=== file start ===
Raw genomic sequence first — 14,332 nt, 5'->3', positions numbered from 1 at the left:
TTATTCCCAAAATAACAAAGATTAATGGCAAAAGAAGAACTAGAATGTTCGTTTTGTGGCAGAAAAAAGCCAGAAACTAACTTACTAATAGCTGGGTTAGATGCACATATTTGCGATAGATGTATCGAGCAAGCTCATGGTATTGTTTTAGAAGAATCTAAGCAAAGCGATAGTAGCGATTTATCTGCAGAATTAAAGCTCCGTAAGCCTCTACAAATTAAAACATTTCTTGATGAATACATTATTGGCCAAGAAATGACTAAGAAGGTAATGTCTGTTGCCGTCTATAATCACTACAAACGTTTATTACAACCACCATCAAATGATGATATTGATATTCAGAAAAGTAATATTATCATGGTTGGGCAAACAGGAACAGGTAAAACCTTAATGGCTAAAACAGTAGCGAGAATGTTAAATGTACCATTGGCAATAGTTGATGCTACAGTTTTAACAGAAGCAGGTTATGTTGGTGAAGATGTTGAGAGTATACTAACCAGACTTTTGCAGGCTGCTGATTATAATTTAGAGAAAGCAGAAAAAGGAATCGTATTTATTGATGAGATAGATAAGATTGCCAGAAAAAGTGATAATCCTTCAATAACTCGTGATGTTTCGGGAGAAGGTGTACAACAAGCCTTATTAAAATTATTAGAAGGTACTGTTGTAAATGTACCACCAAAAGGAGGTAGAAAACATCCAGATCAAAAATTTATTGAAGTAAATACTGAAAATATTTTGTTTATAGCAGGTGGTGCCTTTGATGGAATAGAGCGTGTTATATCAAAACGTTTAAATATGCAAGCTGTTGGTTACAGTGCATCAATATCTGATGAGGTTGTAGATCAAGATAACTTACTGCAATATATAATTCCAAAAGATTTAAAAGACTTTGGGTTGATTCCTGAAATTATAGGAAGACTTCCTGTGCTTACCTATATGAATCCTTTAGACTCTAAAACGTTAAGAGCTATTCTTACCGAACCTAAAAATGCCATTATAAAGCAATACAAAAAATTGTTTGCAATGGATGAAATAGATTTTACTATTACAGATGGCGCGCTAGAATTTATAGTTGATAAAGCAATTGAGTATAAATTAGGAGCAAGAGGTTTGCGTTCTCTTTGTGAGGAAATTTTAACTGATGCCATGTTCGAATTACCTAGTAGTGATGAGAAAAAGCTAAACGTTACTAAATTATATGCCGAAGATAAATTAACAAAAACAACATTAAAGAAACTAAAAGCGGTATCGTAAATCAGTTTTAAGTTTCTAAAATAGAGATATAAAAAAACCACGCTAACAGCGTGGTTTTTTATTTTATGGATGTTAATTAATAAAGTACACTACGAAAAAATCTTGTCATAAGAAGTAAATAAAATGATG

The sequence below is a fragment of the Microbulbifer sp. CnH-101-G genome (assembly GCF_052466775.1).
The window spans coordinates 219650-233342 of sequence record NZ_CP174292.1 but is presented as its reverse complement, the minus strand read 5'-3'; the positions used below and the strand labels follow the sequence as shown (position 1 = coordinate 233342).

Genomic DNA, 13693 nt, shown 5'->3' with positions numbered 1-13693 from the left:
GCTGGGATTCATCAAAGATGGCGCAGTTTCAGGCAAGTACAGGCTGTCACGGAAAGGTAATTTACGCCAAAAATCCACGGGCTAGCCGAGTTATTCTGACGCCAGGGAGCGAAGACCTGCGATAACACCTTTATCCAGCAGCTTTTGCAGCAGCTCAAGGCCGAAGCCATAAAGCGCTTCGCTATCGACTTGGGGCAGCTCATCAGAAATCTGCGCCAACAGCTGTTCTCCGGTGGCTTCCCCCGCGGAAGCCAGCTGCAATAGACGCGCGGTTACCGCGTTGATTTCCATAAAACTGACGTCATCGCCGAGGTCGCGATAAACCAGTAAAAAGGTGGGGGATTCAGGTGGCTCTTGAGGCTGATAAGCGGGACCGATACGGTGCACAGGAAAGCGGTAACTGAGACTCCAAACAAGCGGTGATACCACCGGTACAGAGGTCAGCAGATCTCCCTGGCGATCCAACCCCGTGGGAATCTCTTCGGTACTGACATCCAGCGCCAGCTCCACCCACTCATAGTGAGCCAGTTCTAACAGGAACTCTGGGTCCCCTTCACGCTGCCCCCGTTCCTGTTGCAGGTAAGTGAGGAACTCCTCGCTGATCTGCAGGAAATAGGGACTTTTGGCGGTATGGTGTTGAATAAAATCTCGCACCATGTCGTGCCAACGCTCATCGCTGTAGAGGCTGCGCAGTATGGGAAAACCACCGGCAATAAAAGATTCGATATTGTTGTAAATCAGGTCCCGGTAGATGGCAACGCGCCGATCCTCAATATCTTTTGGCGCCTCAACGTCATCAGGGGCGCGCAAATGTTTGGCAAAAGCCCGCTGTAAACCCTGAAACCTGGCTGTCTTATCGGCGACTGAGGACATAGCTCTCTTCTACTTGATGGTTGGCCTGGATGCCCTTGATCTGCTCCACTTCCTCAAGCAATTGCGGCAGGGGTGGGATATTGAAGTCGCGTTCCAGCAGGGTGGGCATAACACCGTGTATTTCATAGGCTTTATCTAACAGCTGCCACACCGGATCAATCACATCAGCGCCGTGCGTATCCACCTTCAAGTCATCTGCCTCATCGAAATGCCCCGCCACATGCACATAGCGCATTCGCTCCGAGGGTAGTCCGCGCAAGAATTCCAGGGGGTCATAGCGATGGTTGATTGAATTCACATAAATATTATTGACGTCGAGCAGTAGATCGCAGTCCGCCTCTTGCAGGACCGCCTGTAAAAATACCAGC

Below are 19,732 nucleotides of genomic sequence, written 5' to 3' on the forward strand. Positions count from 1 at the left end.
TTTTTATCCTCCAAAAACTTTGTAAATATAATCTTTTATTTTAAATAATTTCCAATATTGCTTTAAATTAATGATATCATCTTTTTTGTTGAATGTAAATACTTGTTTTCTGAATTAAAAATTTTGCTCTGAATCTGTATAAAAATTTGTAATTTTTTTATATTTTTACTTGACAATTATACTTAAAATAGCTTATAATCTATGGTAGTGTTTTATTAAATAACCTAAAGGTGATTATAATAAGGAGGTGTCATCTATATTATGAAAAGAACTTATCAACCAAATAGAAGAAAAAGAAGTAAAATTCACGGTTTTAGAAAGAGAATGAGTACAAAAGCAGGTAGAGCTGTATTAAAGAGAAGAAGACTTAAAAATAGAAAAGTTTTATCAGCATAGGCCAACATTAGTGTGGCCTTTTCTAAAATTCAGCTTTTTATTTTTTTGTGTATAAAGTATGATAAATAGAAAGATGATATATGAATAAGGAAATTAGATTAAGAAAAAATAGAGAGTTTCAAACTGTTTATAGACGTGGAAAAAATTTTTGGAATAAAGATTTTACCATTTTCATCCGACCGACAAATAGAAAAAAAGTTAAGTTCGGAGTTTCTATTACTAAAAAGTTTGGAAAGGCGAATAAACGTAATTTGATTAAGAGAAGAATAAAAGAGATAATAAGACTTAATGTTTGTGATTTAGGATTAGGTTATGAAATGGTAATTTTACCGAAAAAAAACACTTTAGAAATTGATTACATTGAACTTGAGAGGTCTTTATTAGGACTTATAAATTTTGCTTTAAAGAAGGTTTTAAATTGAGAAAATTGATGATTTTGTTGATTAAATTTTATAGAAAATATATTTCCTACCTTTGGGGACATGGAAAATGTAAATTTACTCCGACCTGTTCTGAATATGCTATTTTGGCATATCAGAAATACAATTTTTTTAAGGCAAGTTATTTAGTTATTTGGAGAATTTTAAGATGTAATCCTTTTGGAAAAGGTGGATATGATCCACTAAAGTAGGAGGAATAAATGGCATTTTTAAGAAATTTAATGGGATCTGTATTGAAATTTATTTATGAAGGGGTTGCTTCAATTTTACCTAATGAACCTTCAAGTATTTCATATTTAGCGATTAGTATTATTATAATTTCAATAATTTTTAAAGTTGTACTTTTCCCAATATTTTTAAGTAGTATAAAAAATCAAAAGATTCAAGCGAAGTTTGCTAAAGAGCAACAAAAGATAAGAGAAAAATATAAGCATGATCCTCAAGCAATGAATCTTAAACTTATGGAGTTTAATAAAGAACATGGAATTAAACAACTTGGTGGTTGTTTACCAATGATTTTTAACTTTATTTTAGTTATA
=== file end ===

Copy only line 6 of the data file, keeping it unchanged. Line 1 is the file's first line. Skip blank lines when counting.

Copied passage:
GCTGGGATTCATCAAAGATGGCGCAGTTTCAGGCAAGTACAGGCTGTCACGGAAAGGTAATTTACGCCAAAAATCCACGGGCTAGCCGAGTTATTCTGACGCCAGGGAGCGAAGACCTGCGATAACACCTTTATCCAGCAGCTTTTGCAGCAGCTCAAGGCCGAAGCCATAAAGCGCTTCGCTATCGACTTGGGGCAGCTCATCAGAAATCTGCGCCAACAGCTGTTCTCCGGTGGCTTCCCCCGCGGAAGCCAGCTGCAATAGACGCGCGGTTACCGCGTTGATTTCCATAAAACTGACGTCATCGCCGAGGTCGCGATAAACCAGTAAAAAGGTGGGGGATTCAGGTGGCTCTTGAGGCTGATAAGCGGGACCGATACGGTGCACAGGAAAGCGGTAACTGAGACTCCAAACAAGCGGTGATACCACCGGTACAGAGGTCAGCAGATCTCCCTGGCGATCCAACCCCGTGGGAATCTCTTCGGTACTGACATCCAGCGCCAGCTCCACCCACTCATAGTGAGCCAGTTCTAACAGGAACTCTGGGTCCCCTTCACGCTGCCCCCGTTCCTGTTGCAGGTAAGTGAGGAACTCCTCGCTGATCTGCAGGAAATAGGGACTTTTGGCGGTATGGTGTTGAATAAAATCTCGCACCATGTCGTGCCAACGCTCATCGCTGTAGAGGCTGCGCAGTATGGGAAAACCACCGGCAATAAAAGATTCGATATTGTTGTAAATCAGGTCCCGGTAGATGGCAACGCGCCGATCCTCAATATCTTTTGGCGCCTCAACGTCATCAGGGGCGCGCAAATGTTTGGCAAAAGCCCGCTGTAAACCCTGAAACCTGGCTGTCTTATCGGCGACTGAGGACATAGCTCTCTTCTACTTGATGGTTGGCCTGGATGCCCTTGATCTGCTCCACTTCCTCAAGCAATTGCGGCAGGGGTGGGATATTGAAGTCGCGTTCCAGCAGGGTGGGCATAACACCGTGTATTTCATAGGCTTTATCTAACAGCTGCCACACCGGATCAATCACATCAGCGCCGTGCGTATCCACCTTCAAGTCATCTGCCTCATCGAAATGCCCCGCCACATGCACATAGCGCATTCGCTCCGAGGGTAGTCCGCGCAAGAATTCCAGGGGGTCATAGCGATGGTTGATTGAATTCACATAAATATTATTGACGTCGAGCAGTAGATCGCAGTCCGCCTCTTGCAGGACCGCCTGTAAAAATACCAGC